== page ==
Therefore, there is a need to review the current alarm system to make it more acceptable to people with mental health problems and staff.  The Health and Safety at Work Act 1974 (HASWA) lays down wide-ranging duties of employers. Employers must protect the health, safety and welfare at work of all their employees, as well as others on their premises, including health and social care staff, service users, bank staff, families and carers, visitors, clients, and the general public.

The current alarm system could be argued to contravene policy and put people at risk in what is sometimes a distressing and hostile ward environment. Current alarms create an unsafe working environment for staff and feelings of unsafety for service users, which as shown in the above quotes works to negatively impact people’s mental health, feelings of a safe environment and their welfare.

Certainly, it could be counterargued that the present alarm system is necessary to reduce and manage risks, such as self-injury, assaults or violence, aggression toward staff and other service users, suicide and other adverse incidents. However, the present alarm system requires reconsideration, further research and upgrading.

Research needed on service users’ views on alarm systems

There is some research on the benefits of silent or personal alarms for staff1 and indeed in one instance this improved a Trust’s Care Quality Commission rating.2 But this is not based on service users’ perspectives of the current alarm system. There is little or no study or research on the people that alarms effect the most, namely service users.

We are therefore in the process of establishing a Centre of Excellence (CoE) for Service User Led Research (SURE) to focus on topics such as alarms as well as many other important and understudied topics and issues. It is vital to get the service user perspective, so a Lived Experience Advisory Panel is being formed to advise on service user-led research, simplify ethics and streamline the research process, to make it quicker, more up to date and less arduous. Of interest is studying how the use of independent advocacy impacts a person’s length of stay on a ward.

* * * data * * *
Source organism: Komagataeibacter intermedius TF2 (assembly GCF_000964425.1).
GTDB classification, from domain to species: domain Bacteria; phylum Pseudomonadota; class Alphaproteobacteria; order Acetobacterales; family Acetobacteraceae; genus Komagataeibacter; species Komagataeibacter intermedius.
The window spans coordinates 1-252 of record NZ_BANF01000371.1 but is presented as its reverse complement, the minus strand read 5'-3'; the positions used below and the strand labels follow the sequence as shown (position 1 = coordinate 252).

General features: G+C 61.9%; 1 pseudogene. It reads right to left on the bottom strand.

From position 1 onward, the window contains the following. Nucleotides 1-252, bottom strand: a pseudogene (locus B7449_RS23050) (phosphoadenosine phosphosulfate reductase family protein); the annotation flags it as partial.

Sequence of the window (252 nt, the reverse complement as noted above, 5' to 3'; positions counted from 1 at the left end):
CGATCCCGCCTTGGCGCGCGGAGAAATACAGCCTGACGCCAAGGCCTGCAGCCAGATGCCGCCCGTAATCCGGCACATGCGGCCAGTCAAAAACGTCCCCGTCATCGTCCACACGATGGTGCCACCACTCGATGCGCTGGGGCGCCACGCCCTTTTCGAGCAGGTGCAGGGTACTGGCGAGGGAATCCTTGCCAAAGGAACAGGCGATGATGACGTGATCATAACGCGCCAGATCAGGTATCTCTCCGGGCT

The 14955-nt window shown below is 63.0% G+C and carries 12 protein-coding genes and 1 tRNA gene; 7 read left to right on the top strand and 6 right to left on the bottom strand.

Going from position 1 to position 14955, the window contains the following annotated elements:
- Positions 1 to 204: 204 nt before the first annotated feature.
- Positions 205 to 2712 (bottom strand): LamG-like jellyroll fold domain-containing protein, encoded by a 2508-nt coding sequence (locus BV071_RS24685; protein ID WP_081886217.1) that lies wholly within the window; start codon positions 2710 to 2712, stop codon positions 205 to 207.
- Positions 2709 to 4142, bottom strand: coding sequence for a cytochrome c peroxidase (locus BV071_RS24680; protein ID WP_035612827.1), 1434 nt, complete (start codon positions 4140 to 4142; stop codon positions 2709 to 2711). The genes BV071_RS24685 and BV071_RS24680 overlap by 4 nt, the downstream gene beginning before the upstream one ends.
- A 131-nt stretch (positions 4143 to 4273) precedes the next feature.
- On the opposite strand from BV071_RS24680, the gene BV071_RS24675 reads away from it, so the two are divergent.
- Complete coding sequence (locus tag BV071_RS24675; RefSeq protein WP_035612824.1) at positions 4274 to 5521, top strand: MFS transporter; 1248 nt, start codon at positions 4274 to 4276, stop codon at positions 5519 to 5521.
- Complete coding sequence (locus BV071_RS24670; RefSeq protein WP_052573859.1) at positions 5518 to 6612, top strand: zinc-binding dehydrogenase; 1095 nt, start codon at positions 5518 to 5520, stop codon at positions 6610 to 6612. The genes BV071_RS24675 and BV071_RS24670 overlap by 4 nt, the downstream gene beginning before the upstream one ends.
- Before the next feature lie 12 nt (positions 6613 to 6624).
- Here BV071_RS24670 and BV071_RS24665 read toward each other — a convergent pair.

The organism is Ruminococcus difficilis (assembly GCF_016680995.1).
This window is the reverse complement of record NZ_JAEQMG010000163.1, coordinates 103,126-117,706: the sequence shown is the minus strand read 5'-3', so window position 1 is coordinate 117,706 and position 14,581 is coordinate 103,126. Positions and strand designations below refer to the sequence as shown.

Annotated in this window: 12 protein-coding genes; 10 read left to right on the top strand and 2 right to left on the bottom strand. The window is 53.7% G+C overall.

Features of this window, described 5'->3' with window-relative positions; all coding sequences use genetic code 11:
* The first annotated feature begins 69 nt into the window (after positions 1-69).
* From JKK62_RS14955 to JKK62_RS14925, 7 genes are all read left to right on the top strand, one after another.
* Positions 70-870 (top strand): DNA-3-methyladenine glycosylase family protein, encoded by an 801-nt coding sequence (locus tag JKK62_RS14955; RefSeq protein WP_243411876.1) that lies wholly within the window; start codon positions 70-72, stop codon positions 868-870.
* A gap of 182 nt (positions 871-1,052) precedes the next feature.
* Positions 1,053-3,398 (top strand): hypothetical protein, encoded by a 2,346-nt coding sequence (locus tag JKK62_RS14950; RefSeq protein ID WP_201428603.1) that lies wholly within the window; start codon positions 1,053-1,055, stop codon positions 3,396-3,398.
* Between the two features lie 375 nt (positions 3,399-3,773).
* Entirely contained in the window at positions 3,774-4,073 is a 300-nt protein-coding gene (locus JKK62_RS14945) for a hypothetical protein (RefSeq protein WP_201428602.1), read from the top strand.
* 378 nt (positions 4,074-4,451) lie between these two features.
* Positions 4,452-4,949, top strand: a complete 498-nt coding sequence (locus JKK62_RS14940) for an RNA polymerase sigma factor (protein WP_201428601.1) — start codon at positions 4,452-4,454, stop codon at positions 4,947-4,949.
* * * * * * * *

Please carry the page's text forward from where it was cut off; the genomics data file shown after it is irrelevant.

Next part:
Leading organisations, such as Rethink and MIND, could also campaign for better treatment of staff and service users and come up with more healthy alarm options, such as the traffic light system already noted. Or indeed, these leading organisations could start a petition to call for a review of the current alarm system.

It should be noted that the current alarms are not the shortcoming of any one Trust, but rather a systemic shortcoming of many mental health wards throughout NHS England.

Ben Gray is a peer support worker in the East of England and also a Research Ambassador at Healthwatch Essex. He was a Service User Expert at Rethink Mental Illness between 2011-2014.

Matthew Sisto is peer team leader and a Director of Patient Experience at the Trust.


  1. Kopec, K., (2016), The Effect of Personal Portable Alarms on Clinical Staff’s Perception of Safety at an Adult Psychiatric Hospital Unit, University of San Diego, USA.
  2. Ford, S. (2017), Personal safety alarms help Trust achieve better CQC rating, Nursing Times, See: Personal safety alarms help trust achieve better CQC rating | Nursing Times